“We got criticized for giving up on a great young prospect but we had to,” Rowe said. “That contract was strangling us, cap-wise. …

“When we traded him, our scouts were furious. I’m not going to lie. But we had to do something and that was trade Lawson. I’m sure, to this day, he’s still sour about it.”

Crouse, who Florida took 11th overall at the 2015 draft, has five goals and 11 points through 64 games this year, averaging 11:50 TOI per night. Those numbers don’t jump off the page, but they do need to be taken in context — Crouse is only 19 years old, and the 10th-youngest player to play in the NHL this season.

Bolland, meanwhile, hasn’t played since December of 2015, due to a variety of back and ankle injuries. His time in Florida was largely forgettable — after scoring the $27.5 million pact, he played just 78 games in a Panthers uniform, scoring 28 points.  It’s widely regarded as the worst deal GM Dale Tallon has made during his time with the organization.

Shortly after taking on his contract, Coyotes GM John Chayka said Bolland wouldn’t be healthy for the “foreseeable future.” The 30-year-old has two years remaining on his deal, at $5.5 million annually.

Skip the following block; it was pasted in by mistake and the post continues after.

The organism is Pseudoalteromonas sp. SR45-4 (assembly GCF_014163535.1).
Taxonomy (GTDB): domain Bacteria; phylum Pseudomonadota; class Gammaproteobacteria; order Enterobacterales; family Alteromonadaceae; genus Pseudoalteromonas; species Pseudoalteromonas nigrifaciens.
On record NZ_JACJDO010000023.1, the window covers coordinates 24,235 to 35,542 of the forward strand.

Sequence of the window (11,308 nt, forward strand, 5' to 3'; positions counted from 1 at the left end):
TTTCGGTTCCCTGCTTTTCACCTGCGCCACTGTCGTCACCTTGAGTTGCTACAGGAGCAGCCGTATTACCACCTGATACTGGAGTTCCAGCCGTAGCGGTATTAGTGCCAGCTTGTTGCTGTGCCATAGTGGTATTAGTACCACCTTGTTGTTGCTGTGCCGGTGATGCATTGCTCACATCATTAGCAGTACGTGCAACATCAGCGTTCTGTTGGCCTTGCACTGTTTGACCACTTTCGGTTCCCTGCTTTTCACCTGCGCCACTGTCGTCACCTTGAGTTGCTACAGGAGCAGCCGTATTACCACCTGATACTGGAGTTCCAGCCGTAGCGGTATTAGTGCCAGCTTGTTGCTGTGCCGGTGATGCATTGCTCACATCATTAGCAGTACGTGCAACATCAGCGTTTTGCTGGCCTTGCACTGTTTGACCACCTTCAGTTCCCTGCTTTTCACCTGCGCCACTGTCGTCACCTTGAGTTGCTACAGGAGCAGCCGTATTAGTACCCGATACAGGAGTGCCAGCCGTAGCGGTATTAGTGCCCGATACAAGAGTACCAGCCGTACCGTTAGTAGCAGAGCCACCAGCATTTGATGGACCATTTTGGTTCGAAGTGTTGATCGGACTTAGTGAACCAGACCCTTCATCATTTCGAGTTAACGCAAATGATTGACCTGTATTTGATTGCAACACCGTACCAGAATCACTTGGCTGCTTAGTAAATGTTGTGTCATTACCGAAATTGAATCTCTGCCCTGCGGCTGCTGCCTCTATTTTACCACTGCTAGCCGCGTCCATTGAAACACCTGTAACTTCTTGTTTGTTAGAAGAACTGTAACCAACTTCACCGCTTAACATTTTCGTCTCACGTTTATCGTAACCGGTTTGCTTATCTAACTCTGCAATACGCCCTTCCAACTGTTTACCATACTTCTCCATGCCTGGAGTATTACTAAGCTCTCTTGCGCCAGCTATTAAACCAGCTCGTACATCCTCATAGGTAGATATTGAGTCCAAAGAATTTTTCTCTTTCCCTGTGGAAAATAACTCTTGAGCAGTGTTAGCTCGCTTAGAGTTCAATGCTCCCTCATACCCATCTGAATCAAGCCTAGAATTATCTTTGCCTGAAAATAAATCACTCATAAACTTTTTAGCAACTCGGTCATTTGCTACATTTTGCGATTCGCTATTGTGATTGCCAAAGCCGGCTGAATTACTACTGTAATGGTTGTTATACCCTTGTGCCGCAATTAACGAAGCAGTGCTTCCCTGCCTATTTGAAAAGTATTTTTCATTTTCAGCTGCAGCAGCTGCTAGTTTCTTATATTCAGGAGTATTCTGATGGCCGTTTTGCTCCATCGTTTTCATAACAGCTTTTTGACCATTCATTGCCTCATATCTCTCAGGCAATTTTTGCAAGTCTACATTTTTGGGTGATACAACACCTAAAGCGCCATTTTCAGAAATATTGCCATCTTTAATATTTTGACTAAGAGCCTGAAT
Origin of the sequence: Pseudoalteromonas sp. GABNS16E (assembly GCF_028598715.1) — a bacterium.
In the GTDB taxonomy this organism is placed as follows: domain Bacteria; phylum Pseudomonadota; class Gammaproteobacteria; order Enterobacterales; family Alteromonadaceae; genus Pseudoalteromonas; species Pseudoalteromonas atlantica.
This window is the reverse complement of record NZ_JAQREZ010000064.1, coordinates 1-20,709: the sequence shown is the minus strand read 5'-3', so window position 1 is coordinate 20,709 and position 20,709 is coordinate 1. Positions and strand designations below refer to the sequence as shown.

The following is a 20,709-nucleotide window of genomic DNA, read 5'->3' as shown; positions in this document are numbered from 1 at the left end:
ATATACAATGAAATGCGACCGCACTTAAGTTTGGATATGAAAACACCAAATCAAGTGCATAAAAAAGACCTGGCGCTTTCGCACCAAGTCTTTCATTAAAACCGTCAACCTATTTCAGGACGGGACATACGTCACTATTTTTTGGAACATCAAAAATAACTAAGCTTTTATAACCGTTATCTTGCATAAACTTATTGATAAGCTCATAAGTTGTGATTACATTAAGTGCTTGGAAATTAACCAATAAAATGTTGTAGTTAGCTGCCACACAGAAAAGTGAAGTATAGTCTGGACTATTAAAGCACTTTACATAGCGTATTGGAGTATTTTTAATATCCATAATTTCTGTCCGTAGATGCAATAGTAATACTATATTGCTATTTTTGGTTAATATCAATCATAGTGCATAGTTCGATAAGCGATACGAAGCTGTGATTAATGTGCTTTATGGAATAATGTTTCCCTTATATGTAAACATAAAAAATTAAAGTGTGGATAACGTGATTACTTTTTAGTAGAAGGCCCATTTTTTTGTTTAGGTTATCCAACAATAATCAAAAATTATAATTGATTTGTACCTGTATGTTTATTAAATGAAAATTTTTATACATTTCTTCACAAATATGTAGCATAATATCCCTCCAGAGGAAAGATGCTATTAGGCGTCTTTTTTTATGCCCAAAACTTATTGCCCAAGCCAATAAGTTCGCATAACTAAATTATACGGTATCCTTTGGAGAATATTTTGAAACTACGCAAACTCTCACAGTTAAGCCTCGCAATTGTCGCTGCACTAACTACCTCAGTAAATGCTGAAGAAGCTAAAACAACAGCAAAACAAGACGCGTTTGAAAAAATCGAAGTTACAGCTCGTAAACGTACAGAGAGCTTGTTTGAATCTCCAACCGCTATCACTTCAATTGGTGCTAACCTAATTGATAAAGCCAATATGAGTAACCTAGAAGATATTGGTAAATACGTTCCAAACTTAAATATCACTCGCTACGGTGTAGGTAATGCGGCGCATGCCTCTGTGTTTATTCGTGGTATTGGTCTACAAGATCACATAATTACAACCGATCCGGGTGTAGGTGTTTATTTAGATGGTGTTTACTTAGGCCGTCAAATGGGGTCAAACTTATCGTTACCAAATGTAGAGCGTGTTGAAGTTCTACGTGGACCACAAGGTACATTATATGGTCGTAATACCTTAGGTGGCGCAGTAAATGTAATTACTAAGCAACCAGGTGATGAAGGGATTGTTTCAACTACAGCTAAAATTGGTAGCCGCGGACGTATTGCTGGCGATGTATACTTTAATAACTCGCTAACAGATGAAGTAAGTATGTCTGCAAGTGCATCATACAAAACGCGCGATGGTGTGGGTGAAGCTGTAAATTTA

Arizona lawmaker suggests Coyotes pledge more money for new arena

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Arizona Senate President Steve Yarbrough does not expect a piece of legislation to pass that would give the Coyotes millions of dollars in public financing to build a new arena.

That being said, Yarbrough thinks the Coyotes may be able to gain some “traction” if they offer to put in more of their own money.

Under the current plan, the team has pledged $170 million of the arena’s total cost, which is estimated at almost $400 million. The difference would be made up by new sales taxes, plus $55 million from the still-to-be-determined host city.

“If you are getting no traction the way the bill is designed, you could see if the hockey team paid a greater portion,” Yarbrough told the Arizona Republic yesterday. “I have been around this business long enough to know that if it’s not working in this format, you change the format to make it more attractive.”